Manila’s ‘last lung’ saved


Lifesaving ancient trees got a longer lease on life when Joseph “Erap” Estrada was given the boot in Manila. Frankly, giving a damn about the fate of the aging Estrada is a useless exercise, no matter how politically interesting it all is.

But with Estrada’s unceremonious political demise, thousands upon thousands get to console themselves that Manila’s “last lung,” the Arroceros Forest Park (AFP), stays once they know of it.

It is ironic thousands are unaware they had been given another boost at a better, healthier life now that the nearly 3,000 trees, including rare 150-year-old narra, molave and balete trees, thriving in the 2.2-hectare AFP remain untouched.

Admittedly, many Filipinos, too, particularly those living in the provincial cities of abundant trees, will hardly care, seeing that the perilous fate of the AFP had no significance to their immediate surroundings.

But it will be evident later why the case of AFP, if it had vanished, will show why tree parks and green spaces giving relief to urbanites all over the country are not at all safe from politics.

Anyway, Manila Mayor-elect Isko Moreno Domagoso has emphatically guaranteed AFP’s relief from oblivion. “Now that I am the mayor-elect, no, no, no. AFP is full of trees that help us breathe better in Lawton,” Moreno told a news website.

Lawton in Manila is where the unaware thousands of daily commuters, mostly university students, from other cities in the metropolis converge and pass through every day. All benefit from Arroceros’ fresh air.

What exactly is the AFP?

It is a small park, at just about 2.2 hectares. Located alongside the riverside of the polluted Pasig River, the park is a noticeable mystery of a cool green expanse in the otherwise dense, dingy world of Manila.

Arroceros is a combination of the words “arro” (rice) and “ceros” (pier). The late Manila raconteur Nick Joaquin writes that this old district in Ermita, Manila “was called Arroceros because on the wharves along its riverbank were unloaded the barges of rice shipped from the lake towns for sale in the city.”

Unlike Manila’s other major parks, Arroceros as it is now needs thorough grounds rehabilitation. But even as it awaits repair, the thousands of trees there breathing oxygen out and cleaning carbon dioxide pollution right in the heart of Manila, creating an “oasis of fresh air,” is already a wonder.

Few have visited the park as it has been closed off. Yet the park is home to three thousand trees of 61 varieties, 8,000 ornamental plants, six varied bird species and a colony of fireflies, a rarity in highly urbanized Manila.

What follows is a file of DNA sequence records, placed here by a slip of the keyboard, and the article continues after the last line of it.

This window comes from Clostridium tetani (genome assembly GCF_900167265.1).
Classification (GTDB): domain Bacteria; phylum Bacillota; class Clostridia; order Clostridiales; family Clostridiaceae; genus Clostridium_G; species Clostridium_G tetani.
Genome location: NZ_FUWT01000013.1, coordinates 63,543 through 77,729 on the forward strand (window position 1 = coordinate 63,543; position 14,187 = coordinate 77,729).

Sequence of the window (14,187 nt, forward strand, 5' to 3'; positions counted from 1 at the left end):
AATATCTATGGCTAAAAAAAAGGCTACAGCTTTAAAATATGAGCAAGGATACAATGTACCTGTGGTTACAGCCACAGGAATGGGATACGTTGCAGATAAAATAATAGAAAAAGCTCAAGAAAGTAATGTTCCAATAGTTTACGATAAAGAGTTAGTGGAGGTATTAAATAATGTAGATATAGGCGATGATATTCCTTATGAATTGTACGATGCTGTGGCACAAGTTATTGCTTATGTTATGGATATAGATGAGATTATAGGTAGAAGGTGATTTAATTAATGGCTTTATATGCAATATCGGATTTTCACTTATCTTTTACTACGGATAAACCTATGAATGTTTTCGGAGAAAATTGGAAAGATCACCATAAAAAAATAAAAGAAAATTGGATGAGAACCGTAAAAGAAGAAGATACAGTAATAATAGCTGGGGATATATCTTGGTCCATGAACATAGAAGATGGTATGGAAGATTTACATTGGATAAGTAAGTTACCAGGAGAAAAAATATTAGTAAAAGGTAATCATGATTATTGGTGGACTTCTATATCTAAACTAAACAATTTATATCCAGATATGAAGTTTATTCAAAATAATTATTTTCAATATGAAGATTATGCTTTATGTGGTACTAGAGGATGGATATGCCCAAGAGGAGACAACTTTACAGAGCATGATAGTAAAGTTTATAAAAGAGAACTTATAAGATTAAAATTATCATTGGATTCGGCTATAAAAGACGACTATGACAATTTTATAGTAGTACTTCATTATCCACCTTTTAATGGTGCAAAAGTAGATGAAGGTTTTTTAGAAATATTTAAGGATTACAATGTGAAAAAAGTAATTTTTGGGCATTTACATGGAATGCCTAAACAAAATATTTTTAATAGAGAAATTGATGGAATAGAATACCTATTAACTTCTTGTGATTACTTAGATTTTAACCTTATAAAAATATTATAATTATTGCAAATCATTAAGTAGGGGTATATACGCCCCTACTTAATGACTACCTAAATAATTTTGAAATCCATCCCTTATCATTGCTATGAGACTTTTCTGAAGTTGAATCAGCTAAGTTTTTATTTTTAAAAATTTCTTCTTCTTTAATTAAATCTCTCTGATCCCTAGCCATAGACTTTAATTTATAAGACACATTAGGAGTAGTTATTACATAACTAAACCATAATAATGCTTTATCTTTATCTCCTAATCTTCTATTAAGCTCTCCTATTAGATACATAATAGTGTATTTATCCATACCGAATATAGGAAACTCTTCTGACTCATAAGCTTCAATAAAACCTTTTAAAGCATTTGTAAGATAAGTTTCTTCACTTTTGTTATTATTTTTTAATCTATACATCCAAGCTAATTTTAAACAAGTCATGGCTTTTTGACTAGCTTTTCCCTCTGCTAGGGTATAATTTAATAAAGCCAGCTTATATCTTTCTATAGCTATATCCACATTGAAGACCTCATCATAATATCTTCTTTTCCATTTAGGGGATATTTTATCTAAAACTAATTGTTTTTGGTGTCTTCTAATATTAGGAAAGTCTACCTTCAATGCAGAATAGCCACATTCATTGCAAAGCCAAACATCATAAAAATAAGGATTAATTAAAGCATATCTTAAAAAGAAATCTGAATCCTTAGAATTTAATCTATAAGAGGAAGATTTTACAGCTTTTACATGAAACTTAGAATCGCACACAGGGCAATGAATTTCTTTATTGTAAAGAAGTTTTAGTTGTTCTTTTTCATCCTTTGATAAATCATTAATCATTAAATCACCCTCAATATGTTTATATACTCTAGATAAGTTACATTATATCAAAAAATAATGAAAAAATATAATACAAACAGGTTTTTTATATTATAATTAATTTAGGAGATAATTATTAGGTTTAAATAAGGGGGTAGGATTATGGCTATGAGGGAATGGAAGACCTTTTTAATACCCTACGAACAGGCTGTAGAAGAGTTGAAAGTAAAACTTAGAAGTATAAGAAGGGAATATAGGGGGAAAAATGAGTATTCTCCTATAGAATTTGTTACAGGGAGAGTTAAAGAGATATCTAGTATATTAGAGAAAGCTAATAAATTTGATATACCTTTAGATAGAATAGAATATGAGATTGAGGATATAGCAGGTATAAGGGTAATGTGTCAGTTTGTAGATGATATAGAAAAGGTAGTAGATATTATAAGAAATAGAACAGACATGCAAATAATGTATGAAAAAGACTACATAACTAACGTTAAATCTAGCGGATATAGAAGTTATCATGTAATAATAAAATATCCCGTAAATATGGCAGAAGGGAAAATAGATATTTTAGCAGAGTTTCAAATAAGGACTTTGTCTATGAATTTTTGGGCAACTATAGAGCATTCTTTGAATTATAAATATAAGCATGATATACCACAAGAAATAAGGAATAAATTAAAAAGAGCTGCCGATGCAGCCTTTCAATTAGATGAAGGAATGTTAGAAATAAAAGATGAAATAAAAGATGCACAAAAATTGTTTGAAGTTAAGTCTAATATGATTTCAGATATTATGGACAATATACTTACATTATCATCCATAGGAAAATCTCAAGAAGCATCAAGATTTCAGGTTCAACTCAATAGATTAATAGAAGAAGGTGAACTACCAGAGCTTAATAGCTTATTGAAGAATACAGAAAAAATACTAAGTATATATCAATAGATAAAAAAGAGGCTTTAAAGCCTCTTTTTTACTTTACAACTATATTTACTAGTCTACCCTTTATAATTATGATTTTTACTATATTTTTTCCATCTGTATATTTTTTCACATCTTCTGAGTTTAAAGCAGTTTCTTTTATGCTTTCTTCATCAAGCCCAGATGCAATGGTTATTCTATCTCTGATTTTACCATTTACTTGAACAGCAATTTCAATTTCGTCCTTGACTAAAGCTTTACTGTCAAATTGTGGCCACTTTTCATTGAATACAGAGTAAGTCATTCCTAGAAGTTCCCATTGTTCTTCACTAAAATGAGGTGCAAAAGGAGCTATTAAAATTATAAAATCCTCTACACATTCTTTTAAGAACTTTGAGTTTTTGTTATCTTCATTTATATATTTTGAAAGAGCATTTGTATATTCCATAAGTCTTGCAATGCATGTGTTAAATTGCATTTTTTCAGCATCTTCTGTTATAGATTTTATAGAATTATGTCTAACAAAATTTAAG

A University of Santo Tomas study says the park’s mix of forest trees can remove 30 tons of pollutants every single year.

Fireflies are rarities enough but flitting from treetop to treetop are also the Philippine Pied Fantail and the Philippine Pygmy Woodpecker, rare bird species which have made the forest park their habitat.

Despite the park’s ecological treasures and environmental importance, Estrada had other plans — he wanted to build a school gymnasium inside the park and it would have gone up had he won and in spite of the uproar from environmentalists.

In blocking the project, Moreno says he suspects the supposed gymnasium conveniently covered up another project, a cockpit.

Moreno has yet to say what he will exactly do to address the problems plaguing the park.
But his initial policy of not touching anything in the park points to its rehabilitation.

As for the park’s political backstory, the Education department had control of the park until the Manila government of Alfredo Lim purchased the park in 1993 and turned its management over to a non-government organization, the Winner Foundation (WF), which renamed it the AFP.

However, Lito Atienza, Lim’s successor, closed the park after a tiff with the WF. Atienza won the legal battle and uprooted 3,000 trees and opened one-third of its area for commercial construction.

Arroceros was again opened to the public when Atienza failed to hold on to his mandate and the Winner Foundation regained park management and replaced the uprooted trees.

Erap’s controversial plans, however, again placed the park’s existence in doubt. WF fought back and filed a case to declare the Arroceros Forest Park a “tree park,” anchoring their arguments on a law which mandates the preservation of permanent spaces, tree parks, and watersheds. Should they win the case, the Arroceros will be permanently protected and maintained by the city.

Interestingly, while Arroceros is the only park under the care of the Manila City government — Luneta is a national park — there is no city ordinance protecting it, making it vulnerable to pressures from business interests.

Arroceros’ legal troubles now bring us to the real issue bedeviling the existence of green spaces all over the country — the country does not have a national law requiring local governments to put up parks and open public green spaces that are proportionate to a city or town’s population.

With no law, environmental experts warn even existing tree parks and green spaces, whether in Manila or Cebu or Davao cities, are always subjected to political winds and naked business interests.

With no law, too, government is not obligated to provide future urban green environments for breathing, for nature grazing, for walking or jogging — all invisible but tangible benefits citizens shouldn’t even ask or demand from government during a time when the planet is warming. Think about it.